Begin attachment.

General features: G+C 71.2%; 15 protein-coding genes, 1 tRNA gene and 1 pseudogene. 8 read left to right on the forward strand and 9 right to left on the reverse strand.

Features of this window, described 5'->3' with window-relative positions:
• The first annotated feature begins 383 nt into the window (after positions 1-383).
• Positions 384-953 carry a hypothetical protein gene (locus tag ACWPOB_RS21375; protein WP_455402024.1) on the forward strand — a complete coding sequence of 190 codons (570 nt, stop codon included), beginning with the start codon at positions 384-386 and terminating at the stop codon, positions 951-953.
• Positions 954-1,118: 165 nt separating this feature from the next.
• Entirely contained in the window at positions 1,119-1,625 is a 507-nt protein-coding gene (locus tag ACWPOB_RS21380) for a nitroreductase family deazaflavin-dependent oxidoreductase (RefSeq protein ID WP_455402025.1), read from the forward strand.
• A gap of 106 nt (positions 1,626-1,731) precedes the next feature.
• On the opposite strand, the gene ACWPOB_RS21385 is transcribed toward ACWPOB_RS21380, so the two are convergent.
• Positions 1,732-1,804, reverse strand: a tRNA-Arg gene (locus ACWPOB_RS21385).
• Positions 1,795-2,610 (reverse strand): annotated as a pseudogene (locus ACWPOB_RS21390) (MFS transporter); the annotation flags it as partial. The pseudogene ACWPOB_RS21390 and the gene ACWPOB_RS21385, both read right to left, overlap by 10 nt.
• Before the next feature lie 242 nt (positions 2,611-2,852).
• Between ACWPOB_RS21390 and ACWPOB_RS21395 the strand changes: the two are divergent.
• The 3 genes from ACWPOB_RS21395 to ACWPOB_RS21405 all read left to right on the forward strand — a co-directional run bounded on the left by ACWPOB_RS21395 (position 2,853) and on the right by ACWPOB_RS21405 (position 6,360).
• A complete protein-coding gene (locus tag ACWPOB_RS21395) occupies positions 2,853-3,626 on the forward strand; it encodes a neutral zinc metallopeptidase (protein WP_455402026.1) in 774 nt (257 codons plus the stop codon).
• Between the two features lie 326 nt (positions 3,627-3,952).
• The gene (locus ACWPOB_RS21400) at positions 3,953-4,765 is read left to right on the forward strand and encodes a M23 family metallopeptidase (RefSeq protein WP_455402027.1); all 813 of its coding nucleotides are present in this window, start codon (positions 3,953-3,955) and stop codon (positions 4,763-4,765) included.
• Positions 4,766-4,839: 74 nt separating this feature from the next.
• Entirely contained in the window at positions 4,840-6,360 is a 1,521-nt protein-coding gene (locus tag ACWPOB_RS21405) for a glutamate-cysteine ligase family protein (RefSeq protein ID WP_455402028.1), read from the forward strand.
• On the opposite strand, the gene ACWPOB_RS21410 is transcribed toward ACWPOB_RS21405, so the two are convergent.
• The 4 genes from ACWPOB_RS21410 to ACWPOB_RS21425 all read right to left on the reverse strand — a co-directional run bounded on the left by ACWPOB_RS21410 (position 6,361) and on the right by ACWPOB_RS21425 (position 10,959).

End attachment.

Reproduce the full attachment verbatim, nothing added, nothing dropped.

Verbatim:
General features: G+C 71.2%; 15 protein-coding genes, 1 tRNA gene and 1 pseudogene. 8 read left to right on the forward strand and 9 right to left on the reverse strand.

Features of this window, described 5'->3' with window-relative positions:
• The first annotated feature begins 383 nt into the window (after positions 1-383).
• Positions 384-953 carry a hypothetical protein gene (locus tag ACWPOB_RS21375; protein WP_455402024.1) on the forward strand — a complete coding sequence of 190 codons (570 nt, stop codon included), beginning with the start codon at positions 384-386 and terminating at the stop codon, positions 951-953.
• Positions 954-1,118: 165 nt separating this feature from the next.
• Entirely contained in the window at positions 1,119-1,625 is a 507-nt protein-coding gene (locus tag ACWPOB_RS21380) for a nitroreductase family deazaflavin-dependent oxidoreductase (RefSeq protein ID WP_455402025.1), read from the forward strand.
• A gap of 106 nt (positions 1,626-1,731) precedes the next feature.
• On the opposite strand, the gene ACWPOB_RS21385 is transcribed toward ACWPOB_RS21380, so the two are convergent.
• Positions 1,732-1,804, reverse strand: a tRNA-Arg gene (locus ACWPOB_RS21385).
• Positions 1,795-2,610 (reverse strand): annotated as a pseudogene (locus ACWPOB_RS21390) (MFS transporter); the annotation flags it as partial. The pseudogene ACWPOB_RS21390 and the gene ACWPOB_RS21385, both read right to left, overlap by 10 nt.
• Before the next feature lie 242 nt (positions 2,611-2,852).
• Between ACWPOB_RS21390 and ACWPOB_RS21395 the strand changes: the two are divergent.
• The 3 genes from ACWPOB_RS21395 to ACWPOB_RS21405 all read left to right on the forward strand — a co-directional run bounded on the left by ACWPOB_RS21395 (position 2,853) and on the right by ACWPOB_RS21405 (position 6,360).
• A complete protein-coding gene (locus tag ACWPOB_RS21395) occupies positions 2,853-3,626 on the forward strand; it encodes a neutral zinc metallopeptidase (protein WP_455402026.1) in 774 nt (257 codons plus the stop codon).
• Between the two features lie 326 nt (positions 3,627-3,952).
• The gene (locus ACWPOB_RS21400) at positions 3,953-4,765 is read left to right on the forward strand and encodes a M23 family metallopeptidase (RefSeq protein WP_455402027.1); all 813 of its coding nucleotides are present in this window, start codon (positions 3,953-3,955) and stop codon (positions 4,763-4,765) included.
• Positions 4,766-4,839: 74 nt separating this feature from the next.
• Entirely contained in the window at positions 4,840-6,360 is a 1,521-nt protein-coding gene (locus tag ACWPOB_RS21405) for a glutamate-cysteine ligase family protein (RefSeq protein ID WP_455402028.1), read from the forward strand.
• On the opposite strand, the gene ACWPOB_RS21410 is transcribed toward ACWPOB_RS21405, so the two are convergent.
• The 4 genes from ACWPOB_RS21410 to ACWPOB_RS21425 all read right to left on the reverse strand — a co-directional run bounded on the left by ACWPOB_RS21410 (position 6,361) and on the right by ACWPOB_RS21425 (position 10,959).